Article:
IMPRESSIVE PRESS

Netflix trailer for 'Vampires vs. the Bronx' looks like hectic fun with a social conscience

BY SAM HAYSOM

           Vampires vs. the Bronx is on its way to Netflix, and it looks every bit as fun as the title suggests.

           With strong echoes of Attack the Block and Get Out, Osmany Rodriguez's film mixes horror with social commentary as local kids are forced to defend their neighborhood in the Bronx from invading vampires and gentrification.

           "You all know how this starts," says one of the main characters, shortly after they've seen that the local courthouse is being changed into a modern apartment block.          "White people with canvas bags? That's always the first sign."

            Soon after the vampires (who are also real estate workers) have arrived, and the kids are grabbing any weapons they can — and enlisting the help of The Kid Mero, who stars fittingly in the movie as a Bodega owner — to wage war against the monsters.

            "We are going to wipe you out like the vermin you are," says a vampire at one point in the trailer.

           But it looks like they may have bitten off more than they can chew.

Vampires vs. the Bronx drops on Netflix Oct. 2.

Annette E. Alvarez, a talent manager in New York City, held video meetings with her actors, most of whom are nonwhite. Credit: Robert Stolarik for The New York Times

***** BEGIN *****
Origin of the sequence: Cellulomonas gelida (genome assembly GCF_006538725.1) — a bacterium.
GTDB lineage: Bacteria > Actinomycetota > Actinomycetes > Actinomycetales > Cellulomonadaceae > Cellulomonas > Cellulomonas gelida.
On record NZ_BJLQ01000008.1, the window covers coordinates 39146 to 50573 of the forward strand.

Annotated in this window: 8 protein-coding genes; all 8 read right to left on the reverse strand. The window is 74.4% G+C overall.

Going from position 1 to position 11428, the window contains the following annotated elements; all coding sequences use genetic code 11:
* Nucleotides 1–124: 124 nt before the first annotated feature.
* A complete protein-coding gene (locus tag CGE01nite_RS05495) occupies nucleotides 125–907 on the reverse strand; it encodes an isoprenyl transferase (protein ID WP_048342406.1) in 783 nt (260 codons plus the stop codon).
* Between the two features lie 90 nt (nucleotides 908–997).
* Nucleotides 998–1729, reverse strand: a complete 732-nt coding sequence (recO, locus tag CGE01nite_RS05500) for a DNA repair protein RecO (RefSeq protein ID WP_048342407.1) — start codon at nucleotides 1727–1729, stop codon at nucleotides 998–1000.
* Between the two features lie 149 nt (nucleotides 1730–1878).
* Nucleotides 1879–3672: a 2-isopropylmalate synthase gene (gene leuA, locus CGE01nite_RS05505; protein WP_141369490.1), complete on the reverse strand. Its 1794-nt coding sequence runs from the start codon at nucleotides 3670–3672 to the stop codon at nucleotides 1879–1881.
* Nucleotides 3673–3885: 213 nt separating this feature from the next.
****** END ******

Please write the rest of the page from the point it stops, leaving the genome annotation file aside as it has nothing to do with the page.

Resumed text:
Fighting to Give Minority Actors the Spotlight

By Rebecca White

March 13, 2016 

   

The cabdriver. The petty thief. The nanny. The friend.

The smaller, less glamorous parts on television and in film are usually available to all actors. But the bigger roles, the star spots, often elude minority actors. Annette E. Alvarez, a talent manager in New York City, has been trying to change that, pushing for a broader range of roles for minority actors since 1994.

Annette E. Alvarez, a talent manager in New York City, held video meetings with her actors, most of whom are nonwhite. Credit: Robert Stolarik for The New York Times

MULTICULTURAL ENTREPRENEURS

Monday, May 19, 2008

Tell us about three entrepreneurs that you admire?


When I was younger I read all the business books, etc. However, at the end of my day it's my parents who I admire most - they were my Wharton. And from what I just found out, my mother as a kid loved to work at her dad's "bodega" in Cuba. My father -- when he wasn't at the factory, he was selling jewelry or electronics. I'm a first generation Cuban-American. My parents came to this country in the early 50s, and shortly after I was born in '58, the goal was set: to move from Brooklyn to Miami and open a factory. And they did. Basically, they taught me the value of effort and hardwork.

Annette E Alvarez Owner of Multi-Ethnic Talent & Promotion, Inc. and Tostobueno, with DonClark Williams, owner & creator of Tostobueno, The Ultimate Tostonera.